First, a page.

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. 2012 Jan 6;10:1.
doi: 10.1186/1478-7954-10-1.

Modeling Causes of Death: An Integrated Approach Using CODEm

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Free PMC article

Modeling Causes of Death: An Integrated Approach Using CODEm

Kyle J Foreman et al. Popul Health Metr. .
Free PMC article

Abstract

Background: Data on causes of death by age and sex are a critical input into health decision-making. Priority setting in public health should be informed not only by the current magnitude of health problems but by trends in them. However, cause of death data are often not available or are subject to substantial problems of comparability. We propose five general principles for cause of death model development, validation, and reporting.

Methods: We detail a specific implementation of these principles that is embodied in an analytical tool - the Cause of Death Ensemble model (CODEm) - which explores a large variety of possible models to estimate trends in causes of death. Possible models are identified using a covariate selection algorithm that yields many plausible combinations of covariates, which are then run through four model classes. The model classes include mixed effects linear models and spatial-temporal Gaussian Process Regression models for cause fractions and death rates. All models for each cause of death are then assessed using out-of-sample predictive validity and combined into an ensemble with optimal out-of-sample predictive performance.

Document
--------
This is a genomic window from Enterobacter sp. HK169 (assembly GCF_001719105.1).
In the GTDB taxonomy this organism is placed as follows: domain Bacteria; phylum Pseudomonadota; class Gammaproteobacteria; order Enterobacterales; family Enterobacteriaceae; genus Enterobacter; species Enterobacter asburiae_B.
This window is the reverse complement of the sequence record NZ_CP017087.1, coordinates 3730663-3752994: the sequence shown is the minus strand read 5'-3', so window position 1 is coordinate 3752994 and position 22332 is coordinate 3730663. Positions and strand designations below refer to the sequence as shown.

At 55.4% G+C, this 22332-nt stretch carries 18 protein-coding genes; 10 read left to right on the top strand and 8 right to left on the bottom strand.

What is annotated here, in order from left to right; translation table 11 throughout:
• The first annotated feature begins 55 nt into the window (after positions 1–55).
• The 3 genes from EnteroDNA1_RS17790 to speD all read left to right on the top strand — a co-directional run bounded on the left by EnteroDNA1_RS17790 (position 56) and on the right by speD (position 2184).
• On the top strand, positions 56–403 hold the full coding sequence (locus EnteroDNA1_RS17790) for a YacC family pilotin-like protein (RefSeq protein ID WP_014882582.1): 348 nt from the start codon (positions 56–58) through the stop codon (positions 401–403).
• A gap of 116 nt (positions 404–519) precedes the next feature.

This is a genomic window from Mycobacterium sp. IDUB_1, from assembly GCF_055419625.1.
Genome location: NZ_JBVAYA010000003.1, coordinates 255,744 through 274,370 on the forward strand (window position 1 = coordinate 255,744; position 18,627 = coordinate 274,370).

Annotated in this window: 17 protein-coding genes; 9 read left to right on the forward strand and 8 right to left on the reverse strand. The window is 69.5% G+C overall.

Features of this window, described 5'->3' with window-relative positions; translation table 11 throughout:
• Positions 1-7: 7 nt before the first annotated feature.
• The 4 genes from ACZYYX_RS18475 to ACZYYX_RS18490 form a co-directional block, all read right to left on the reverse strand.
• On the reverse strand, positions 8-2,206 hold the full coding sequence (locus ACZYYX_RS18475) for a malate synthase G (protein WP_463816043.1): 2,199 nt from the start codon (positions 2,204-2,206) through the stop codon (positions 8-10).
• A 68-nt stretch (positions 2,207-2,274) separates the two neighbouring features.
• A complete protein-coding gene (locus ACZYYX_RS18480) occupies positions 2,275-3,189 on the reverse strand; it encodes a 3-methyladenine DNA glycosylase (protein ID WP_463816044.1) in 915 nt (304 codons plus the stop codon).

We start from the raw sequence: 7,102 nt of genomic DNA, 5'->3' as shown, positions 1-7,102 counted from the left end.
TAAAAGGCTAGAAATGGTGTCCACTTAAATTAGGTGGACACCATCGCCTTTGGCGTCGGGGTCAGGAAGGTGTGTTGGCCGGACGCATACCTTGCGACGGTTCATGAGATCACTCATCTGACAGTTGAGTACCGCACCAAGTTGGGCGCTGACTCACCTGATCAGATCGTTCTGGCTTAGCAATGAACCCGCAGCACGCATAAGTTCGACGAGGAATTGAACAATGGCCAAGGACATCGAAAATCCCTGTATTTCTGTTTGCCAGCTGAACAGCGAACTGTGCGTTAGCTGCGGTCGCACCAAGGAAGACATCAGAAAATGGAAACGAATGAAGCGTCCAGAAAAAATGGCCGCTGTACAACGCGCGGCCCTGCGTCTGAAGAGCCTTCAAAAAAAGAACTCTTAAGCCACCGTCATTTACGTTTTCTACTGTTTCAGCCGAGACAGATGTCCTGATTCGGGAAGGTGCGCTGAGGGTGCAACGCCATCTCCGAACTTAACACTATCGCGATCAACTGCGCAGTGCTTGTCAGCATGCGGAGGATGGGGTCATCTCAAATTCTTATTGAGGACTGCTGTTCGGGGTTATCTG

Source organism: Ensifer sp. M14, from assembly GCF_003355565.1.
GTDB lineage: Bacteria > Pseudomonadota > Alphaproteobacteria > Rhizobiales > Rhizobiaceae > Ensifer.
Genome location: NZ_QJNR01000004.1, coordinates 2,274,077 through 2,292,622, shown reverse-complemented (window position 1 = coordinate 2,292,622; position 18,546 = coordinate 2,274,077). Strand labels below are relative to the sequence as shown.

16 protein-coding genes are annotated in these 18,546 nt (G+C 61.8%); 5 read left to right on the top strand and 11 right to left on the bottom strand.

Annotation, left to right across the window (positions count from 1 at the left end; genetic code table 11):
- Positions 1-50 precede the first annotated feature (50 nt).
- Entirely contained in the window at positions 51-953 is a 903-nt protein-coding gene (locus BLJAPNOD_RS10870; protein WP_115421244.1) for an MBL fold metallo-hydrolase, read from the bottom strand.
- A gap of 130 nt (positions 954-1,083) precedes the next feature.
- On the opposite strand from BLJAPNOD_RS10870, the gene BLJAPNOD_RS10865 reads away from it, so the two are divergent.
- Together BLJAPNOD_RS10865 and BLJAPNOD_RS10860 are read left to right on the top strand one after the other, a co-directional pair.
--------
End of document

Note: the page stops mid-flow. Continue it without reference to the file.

Results: Ensemble models for cause of death estimation outperform any single component model in tests of root mean square error, frequency of predicting correct temporal trends, and achieving 95% coverage of the prediction interval. We present detailed results for CODEm applied to maternal mortality and summary results for several other causes of death, including cardiovascular disease and several cancers.

Conclusions: CODEm produces better estimates of cause of death trends than previous methods and is less susceptible to bias in model specification. We demonstrate the utility of CODEm for the estimation of several major causes of death.

Figures

Figure 1
Figure 1
Examples of missingness patterns observed in data for a single country and cause of death. Green represents available data and red represents missing.
Figure 2
Figure 2
Example weighting schemes for 100 component models at different values of ψ.
Figure 3
Figure 3
Heatmap of stability in maternal mortality component model rankings. Each row represents a component model, and each column corresponds to how many hold-outs are used when ranking. Rows are sorted by rankings using all 25 hold-outs. Cells are colored based on their ranking, with the green models being the best and red the worst. The last column displays in-sample ranks. The figure shows that rankings stabilize as hold-outs increase, and that in-sample ranking does not correlate well with out-of-sample.
Figure 4
Figure 4
In-sample, test 1, and test 2 performance on RMSE and trend test for maternal mortality component models.
Figure 5
Figure 5
Correlation between test 1 and test 2 rankings of maternal mortality component models.
Figure 6
Figure 6
Correlation in maternal mortality component model rankings by number of hold-outs performed.

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